The study found that water had a significant role in productive activity in and around the home, both in production for household consumption and for income generation. The majority of households surveyed had a vegetable garden and/or were raising some type of livestock, usually pigs. Some of this food production was clearly for household consumption, thus increasing households’ food security, but some household crops were being cultivated exclusively for sale in the village market. Most families with more than 2 pigs were also selling pork.
Water was also crucial to other home-based income-generating activities (IGAs), particularly for those undertaken by female members of the household. The most common household IGA observed was the production of food products, and these enterprises were generally run primarily – and often entirely – by the women of the extended household. In many cases, the male head of household and older sons worked outside the household area, either farming or as wage labourers; working on their own, the women were able to produce food items for sale while having sufficient time to raise children and take care of the household domestic needs. This pattern held true in both rural and peri-urban areas and means that these activities are of great significance in gender as well as livelihoods terms.
Service-based businesses also offered specific benefits to female household members. A motorbike washing business in a peri-urban area of Thai Binh illustrated the advantages of this type of micro enterprise, both in terms of how it meshed with child-rearing and other household demands and with respect to the low level of investment and skills required. The female owner of the business washed five motorbikes in a typical day, noting it was something she did in her spare time; for start-up, all she had needed was a pump (for drawing water from the river), soap and an air pressure hose (for drying the bikes). The woman estimated her daily profit at VND10,000-15,000 (US$0.62-0.94): a significant sum of money to her, and earned from only an hour or two of work a day.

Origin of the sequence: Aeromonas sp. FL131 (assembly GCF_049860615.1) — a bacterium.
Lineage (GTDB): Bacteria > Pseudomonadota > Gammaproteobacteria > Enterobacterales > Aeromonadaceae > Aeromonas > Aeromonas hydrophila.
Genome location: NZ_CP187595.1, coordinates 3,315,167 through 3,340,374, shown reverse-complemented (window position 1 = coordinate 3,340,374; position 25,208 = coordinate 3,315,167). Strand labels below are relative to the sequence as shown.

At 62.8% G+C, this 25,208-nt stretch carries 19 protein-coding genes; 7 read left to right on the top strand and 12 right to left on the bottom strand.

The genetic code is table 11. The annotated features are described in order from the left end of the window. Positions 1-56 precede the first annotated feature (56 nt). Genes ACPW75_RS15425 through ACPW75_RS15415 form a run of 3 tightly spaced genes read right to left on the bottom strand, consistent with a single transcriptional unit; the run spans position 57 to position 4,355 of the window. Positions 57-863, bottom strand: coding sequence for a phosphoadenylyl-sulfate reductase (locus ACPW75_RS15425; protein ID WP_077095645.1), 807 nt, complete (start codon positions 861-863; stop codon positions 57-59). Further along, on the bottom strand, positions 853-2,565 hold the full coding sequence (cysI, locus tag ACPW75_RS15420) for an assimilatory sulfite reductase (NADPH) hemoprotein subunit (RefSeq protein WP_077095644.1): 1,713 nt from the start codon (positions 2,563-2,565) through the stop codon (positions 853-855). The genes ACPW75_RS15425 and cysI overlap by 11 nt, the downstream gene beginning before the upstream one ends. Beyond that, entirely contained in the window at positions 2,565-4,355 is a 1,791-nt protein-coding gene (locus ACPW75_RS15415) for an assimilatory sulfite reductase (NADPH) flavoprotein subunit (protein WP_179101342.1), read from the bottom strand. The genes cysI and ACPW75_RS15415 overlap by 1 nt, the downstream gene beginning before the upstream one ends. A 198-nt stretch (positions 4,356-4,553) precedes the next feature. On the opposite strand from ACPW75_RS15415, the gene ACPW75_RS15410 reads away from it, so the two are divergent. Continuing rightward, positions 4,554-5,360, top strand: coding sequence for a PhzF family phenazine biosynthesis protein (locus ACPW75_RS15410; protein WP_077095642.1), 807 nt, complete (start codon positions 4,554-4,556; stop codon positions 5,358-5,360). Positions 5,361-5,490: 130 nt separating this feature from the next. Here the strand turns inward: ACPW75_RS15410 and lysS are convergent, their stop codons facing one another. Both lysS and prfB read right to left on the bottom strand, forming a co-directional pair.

While many of these IGAs were not seen as sources of prosperity for rural households (in contrast, for example, to farming shrimp and fish, working in the city, or having equipment and machinery to run larger businesses), people did believe the additional income was essential to household security. There were also instances in which IGAs had been used to generate sufficient investment capital for households to move into more lucrative businesses. One family in Thai Binh, for example, had used profits from raising pork and producing rice wine to save enough money to join with two other families in buying a car for a taxi service. This family’s experience thus illustrates how water-dependent small-scale enterprise can serve as a ladder out of poverty.
From: ‘Productive uses of domestic water: a household-level study from Vietnam’ by Stacey Noel, John Soussan and Nguyen Phuong Thao. To be published in 'Sustainable Development of Water Resources, Water Supply and Environmental Sanitation: Proceedings of the 32nd WEDC Conference', November 2006. Contact Stacey Noel at the Stockholm Environment Institute for more information
Powerpoint presentation given on behalf of the Thematic Group on Productive Uses of Water at the Household Level (PRODWAT) and Multiple Use Systems Research (MUS) at the Stockholm World Water Week, 2006.
The winning case study for the 2005 award was Laba Hari Budhathoki of NEWAH in Nepal. It described the broad benefits of an integrated water, sanitation and hygiene project that also included promotion of kitchen gardening. NEWAH used the award to undertake a follow-up study, and you can now read a full report on how gardening was promoted in the project, and the impacts.